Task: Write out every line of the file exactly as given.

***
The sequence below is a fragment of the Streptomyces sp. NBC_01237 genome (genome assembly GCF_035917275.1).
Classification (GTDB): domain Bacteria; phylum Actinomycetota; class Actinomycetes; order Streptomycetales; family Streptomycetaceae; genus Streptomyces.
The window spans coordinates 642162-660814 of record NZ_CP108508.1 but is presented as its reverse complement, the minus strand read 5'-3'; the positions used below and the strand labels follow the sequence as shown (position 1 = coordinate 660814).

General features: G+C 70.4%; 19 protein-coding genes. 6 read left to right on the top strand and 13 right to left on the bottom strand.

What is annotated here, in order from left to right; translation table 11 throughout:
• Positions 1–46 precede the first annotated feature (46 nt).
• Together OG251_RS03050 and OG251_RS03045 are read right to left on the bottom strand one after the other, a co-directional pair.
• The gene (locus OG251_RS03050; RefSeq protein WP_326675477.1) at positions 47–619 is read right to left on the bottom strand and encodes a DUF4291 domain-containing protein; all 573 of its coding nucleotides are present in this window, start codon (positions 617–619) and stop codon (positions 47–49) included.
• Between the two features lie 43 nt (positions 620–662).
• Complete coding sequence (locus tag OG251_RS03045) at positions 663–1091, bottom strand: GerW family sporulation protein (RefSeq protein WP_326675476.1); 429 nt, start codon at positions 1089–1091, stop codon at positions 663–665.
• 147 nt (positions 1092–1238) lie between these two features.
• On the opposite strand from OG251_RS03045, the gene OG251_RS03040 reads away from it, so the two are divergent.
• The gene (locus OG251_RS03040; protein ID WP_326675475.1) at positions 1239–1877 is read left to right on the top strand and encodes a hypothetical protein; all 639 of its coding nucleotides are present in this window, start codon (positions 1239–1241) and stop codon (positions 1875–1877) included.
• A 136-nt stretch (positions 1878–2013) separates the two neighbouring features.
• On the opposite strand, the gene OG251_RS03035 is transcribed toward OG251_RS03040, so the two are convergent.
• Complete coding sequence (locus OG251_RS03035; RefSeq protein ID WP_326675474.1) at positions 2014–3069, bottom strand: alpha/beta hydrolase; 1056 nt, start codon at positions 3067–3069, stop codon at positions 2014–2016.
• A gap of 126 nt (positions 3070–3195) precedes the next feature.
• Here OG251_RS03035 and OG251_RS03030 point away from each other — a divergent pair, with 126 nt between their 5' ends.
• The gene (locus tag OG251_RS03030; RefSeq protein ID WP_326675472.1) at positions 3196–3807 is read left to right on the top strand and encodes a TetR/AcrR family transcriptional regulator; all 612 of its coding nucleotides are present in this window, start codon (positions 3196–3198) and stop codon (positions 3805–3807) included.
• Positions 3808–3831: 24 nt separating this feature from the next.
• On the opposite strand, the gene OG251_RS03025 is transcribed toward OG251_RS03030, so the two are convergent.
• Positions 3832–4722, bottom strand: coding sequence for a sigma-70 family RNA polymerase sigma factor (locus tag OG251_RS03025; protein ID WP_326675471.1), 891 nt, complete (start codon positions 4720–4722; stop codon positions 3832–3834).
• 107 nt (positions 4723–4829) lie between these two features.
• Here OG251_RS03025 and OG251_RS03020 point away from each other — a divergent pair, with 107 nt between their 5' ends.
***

The sequence below is a fragment of the Streptomyces sp. NBC_01237 genome (genome assembly GCF_035917275.1).
Classification (GTDB): domain Bacteria; phylum Actinomycetota; class Actinomycetes; order Streptomycetales; family Streptomycetaceae; genus Streptomyces.
The window spans coordinates 642162-660814 of record NZ_CP108508.1 but is presented as its reverse complement, the minus strand read 5'-3'; the positions used below and the strand labels follow the sequence as shown (position 1 = coordinate 660814).

General features: G+C 70.4%; 19 protein-coding genes. 6 read left to right on the top strand and 13 right to left on the bottom strand.

What is annotated here, in order from left to right; translation table 11 throughout:
• Positions 1–46 precede the first annotated feature (46 nt).
• Together OG251_RS03050 and OG251_RS03045 are read right to left on the bottom strand one after the other, a co-directional pair.
• The gene (locus OG251_RS03050; RefSeq protein WP_326675477.1) at positions 47–619 is read right to left on the bottom strand and encodes a DUF4291 domain-containing protein; all 573 of its coding nucleotides are present in this window, start codon (positions 617–619) and stop codon (positions 47–49) included.
• Between the two features lie 43 nt (positions 620–662).
• Complete coding sequence (locus tag OG251_RS03045) at positions 663–1091, bottom strand: GerW family sporulation protein (RefSeq protein WP_326675476.1); 429 nt, start codon at positions 1089–1091, stop codon at positions 663–665.
• 147 nt (positions 1092–1238) lie between these two features.
• On the opposite strand from OG251_RS03045, the gene OG251_RS03040 reads away from it, so the two are divergent.
• The gene (locus OG251_RS03040; protein ID WP_326675475.1) at positions 1239–1877 is read left to right on the top strand and encodes a hypothetical protein; all 639 of its coding nucleotides are present in this window, start codon (positions 1239–1241) and stop codon (positions 1875–1877) included.
• A 136-nt stretch (positions 1878–2013) separates the two neighbouring features.
• On the opposite strand, the gene OG251_RS03035 is transcribed toward OG251_RS03040, so the two are convergent.
• Complete coding sequence (locus OG251_RS03035; RefSeq protein ID WP_326675474.1) at positions 2014–3069, bottom strand: alpha/beta hydrolase; 1056 nt, start codon at positions 3067–3069, stop codon at positions 2014–2016.
• A gap of 126 nt (positions 3070–3195) precedes the next feature.
• Here OG251_RS03035 and OG251_RS03030 point away from each other — a divergent pair, with 126 nt between their 5' ends.
• The gene (locus tag OG251_RS03030; RefSeq protein ID WP_326675472.1) at positions 3196–3807 is read left to right on the top strand and encodes a TetR/AcrR family transcriptional regulator; all 612 of its coding nucleotides are present in this window, start codon (positions 3196–3198) and stop codon (positions 3805–3807) included.
• Positions 3808–3831: 24 nt separating this feature from the next.
• On the opposite strand, the gene OG251_RS03025 is transcribed toward OG251_RS03030, so the two are convergent.
• Positions 3832–4722, bottom strand: coding sequence for a sigma-70 family RNA polymerase sigma factor (locus tag OG251_RS03025; protein ID WP_326675471.1), 891 nt, complete (start codon positions 4720–4722; stop codon positions 3832–3834).
• 107 nt (positions 4723–4829) lie between these two features.
• Here OG251_RS03025 and OG251_RS03020 point away from each other — a divergent pair, with 107 nt between their 5' ends.